Mounting the Hood (USA Day 98)
So, two out of two on the cascade camp scale so far, with one day remaining. The plan was to traverse the incredibly hilly terrain as painlessly as possible, get to Government Camp (awful name for a town) in time to wish Amy’s brother Harry a happy birthday and continue on to Mount Hood to find a final camp spot.
The hills, as ordered, were sharp and juicy with switchbacks galore, encased between a solemn avenue of trees that rolled on and on, parting only occasionally to reveal an endless horizon of yet more trees. The winding lanes fed into a rather busier highway, with the tantalising view of Mount Hood up ahead standing way above the world around it, streaked with glaciers, its craggy summit bathed in cloud. We laboured and freewheeled, laboured and freewheeled, only noticing the significance of each climb when the road proudly boasted the summit of this or that pass, standing at four-thousand-and-something feet.
Government Camp came sooner than we expected, but it had no sign of the government and you wouldn’t want to camp there either. We sipped at two overpriced buckets of coffee, called Harry and hid from the sun, all the while watching mountain bikers roll in off the side of the out-of-season ski slopes.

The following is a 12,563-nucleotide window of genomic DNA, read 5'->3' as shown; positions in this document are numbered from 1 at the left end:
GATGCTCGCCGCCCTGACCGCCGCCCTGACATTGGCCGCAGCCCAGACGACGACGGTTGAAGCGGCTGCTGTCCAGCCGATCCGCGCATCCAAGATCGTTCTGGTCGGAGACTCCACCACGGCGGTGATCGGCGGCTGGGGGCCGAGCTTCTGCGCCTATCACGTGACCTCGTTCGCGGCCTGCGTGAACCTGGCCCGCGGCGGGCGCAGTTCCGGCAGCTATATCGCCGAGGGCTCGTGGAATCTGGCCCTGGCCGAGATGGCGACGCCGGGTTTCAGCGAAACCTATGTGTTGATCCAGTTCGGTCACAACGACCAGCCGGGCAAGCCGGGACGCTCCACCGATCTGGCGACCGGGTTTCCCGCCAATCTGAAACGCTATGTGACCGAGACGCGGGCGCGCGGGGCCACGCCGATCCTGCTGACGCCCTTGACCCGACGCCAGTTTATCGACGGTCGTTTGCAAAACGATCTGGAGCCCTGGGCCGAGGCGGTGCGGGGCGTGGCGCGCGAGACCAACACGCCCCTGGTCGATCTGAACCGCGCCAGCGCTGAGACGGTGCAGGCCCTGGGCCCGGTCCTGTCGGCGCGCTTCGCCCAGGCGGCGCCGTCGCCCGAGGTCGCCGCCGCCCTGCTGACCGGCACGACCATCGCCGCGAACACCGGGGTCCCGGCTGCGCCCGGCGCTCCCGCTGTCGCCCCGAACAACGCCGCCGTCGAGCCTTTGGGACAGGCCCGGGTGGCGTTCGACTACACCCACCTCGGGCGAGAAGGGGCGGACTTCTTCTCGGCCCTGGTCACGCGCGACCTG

You don’t get flat roads in the Cascades. The final fifteen miles of the day dropped right down, then climbed two more passes (with another drop in the middle) around the south-eastern side of Mount Hood, clocking the total climbing over the past three days to 13,000ft. We’d set our target as Mount Hood Meadows, which sounded suitably camp, but as we plummeted down the other side of our final pass on a highway with no exit ramps and a gravel-trapped shoulder not fit for an ATV, let alone a bicycle, we realised that popping off the road when we saw a cute-looking brook wasn’t as easy as the previous two days.
Eventually we hedged our bets on a side road, wheeled our bikes around a big ‘CLOSED’ barrier and wandered down a sandy path which once had been a NFD (National Forest Department? Never Floss Dentures? Norwegian Fart Directorate?) road, until a muddy torrent of snowmelt off the glaciers of Mount Hood blocked our progress. With the setting sun, a patch of soft sand and some odd-looking lupins scattered on the path, it seemed as good a place as any to camp, so camp we did. Three out of three? We’ll see in the morning.